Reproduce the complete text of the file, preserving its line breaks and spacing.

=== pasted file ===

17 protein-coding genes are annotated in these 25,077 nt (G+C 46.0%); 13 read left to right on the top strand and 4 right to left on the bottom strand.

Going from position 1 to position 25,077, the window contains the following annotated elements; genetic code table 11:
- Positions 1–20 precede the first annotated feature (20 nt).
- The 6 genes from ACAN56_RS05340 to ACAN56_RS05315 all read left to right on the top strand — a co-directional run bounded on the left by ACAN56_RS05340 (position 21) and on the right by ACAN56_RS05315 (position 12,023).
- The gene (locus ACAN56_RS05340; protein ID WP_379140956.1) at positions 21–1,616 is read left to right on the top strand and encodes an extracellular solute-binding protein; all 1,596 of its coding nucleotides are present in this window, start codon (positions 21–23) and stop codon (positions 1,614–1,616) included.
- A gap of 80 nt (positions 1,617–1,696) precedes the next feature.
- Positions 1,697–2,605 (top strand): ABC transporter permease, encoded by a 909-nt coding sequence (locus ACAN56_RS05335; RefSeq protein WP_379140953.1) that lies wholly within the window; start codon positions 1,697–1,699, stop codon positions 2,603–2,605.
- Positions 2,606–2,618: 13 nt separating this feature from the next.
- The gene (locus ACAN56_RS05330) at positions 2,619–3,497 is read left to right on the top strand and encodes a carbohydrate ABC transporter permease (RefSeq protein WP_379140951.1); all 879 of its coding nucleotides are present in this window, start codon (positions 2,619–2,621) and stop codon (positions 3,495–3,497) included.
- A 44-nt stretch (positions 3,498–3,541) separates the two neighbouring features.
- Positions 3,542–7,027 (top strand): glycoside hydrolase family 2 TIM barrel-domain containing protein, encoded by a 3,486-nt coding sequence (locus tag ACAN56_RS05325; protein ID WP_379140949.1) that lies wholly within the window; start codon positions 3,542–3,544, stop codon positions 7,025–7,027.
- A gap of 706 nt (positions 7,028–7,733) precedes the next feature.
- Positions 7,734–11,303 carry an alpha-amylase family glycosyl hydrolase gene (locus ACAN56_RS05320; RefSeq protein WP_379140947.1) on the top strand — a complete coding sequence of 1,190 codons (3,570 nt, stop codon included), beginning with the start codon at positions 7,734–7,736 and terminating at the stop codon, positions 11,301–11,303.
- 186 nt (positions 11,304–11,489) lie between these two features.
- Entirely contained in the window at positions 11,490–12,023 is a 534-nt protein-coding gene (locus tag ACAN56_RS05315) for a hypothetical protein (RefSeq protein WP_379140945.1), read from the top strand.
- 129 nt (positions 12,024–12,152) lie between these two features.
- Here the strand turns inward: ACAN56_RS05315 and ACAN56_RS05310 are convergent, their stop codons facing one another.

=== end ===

17 protein-coding genes are annotated in these 25,077 nt (G+C 46.0%); 13 read left to right on the top strand and 4 right to left on the bottom strand.

Going from position 1 to position 25,077, the window contains the following annotated elements; genetic code table 11:
- Positions 1–20 precede the first annotated feature (20 nt).
- The 6 genes from ACAN56_RS05340 to ACAN56_RS05315 all read left to right on the top strand — a co-directional run bounded on the left by ACAN56_RS05340 (position 21) and on the right by ACAN56_RS05315 (position 12,023).
- The gene (locus ACAN56_RS05340; protein ID WP_379140956.1) at positions 21–1,616 is read left to right on the top strand and encodes an extracellular solute-binding protein; all 1,596 of its coding nucleotides are present in this window, start codon (positions 21–23) and stop codon (positions 1,614–1,616) included.
- A gap of 80 nt (positions 1,617–1,696) precedes the next feature.
- Positions 1,697–2,605 (top strand): ABC transporter permease, encoded by a 909-nt coding sequence (locus ACAN56_RS05335; RefSeq protein WP_379140953.1) that lies wholly within the window; start codon positions 1,697–1,699, stop codon positions 2,603–2,605.
- Positions 2,606–2,618: 13 nt separating this feature from the next.
- The gene (locus ACAN56_RS05330) at positions 2,619–3,497 is read left to right on the top strand and encodes a carbohydrate ABC transporter permease (RefSeq protein WP_379140951.1); all 879 of its coding nucleotides are present in this window, start codon (positions 2,619–2,621) and stop codon (positions 3,495–3,497) included.
- A 44-nt stretch (positions 3,498–3,541) separates the two neighbouring features.
- Positions 3,542–7,027 (top strand): glycoside hydrolase family 2 TIM barrel-domain containing protein, encoded by a 3,486-nt coding sequence (locus tag ACAN56_RS05325; protein ID WP_379140949.1) that lies wholly within the window; start codon positions 3,542–3,544, stop codon positions 7,025–7,027.
- A gap of 706 nt (positions 7,028–7,733) precedes the next feature.
- Positions 7,734–11,303 carry an alpha-amylase family glycosyl hydrolase gene (locus ACAN56_RS05320; RefSeq protein WP_379140947.1) on the top strand — a complete coding sequence of 1,190 codons (3,570 nt, stop codon included), beginning with the start codon at positions 7,734–7,736 and terminating at the stop codon, positions 11,301–11,303.
- 186 nt (positions 11,304–11,489) lie between these two features.
- Entirely contained in the window at positions 11,490–12,023 is a 534-nt protein-coding gene (locus tag ACAN56_RS05315) for a hypothetical protein (RefSeq protein WP_379140945.1), read from the top strand.
- 129 nt (positions 12,024–12,152) lie between these two features.
- Here the strand turns inward: ACAN56_RS05315 and ACAN56_RS05310 are convergent, their stop codons facing one another.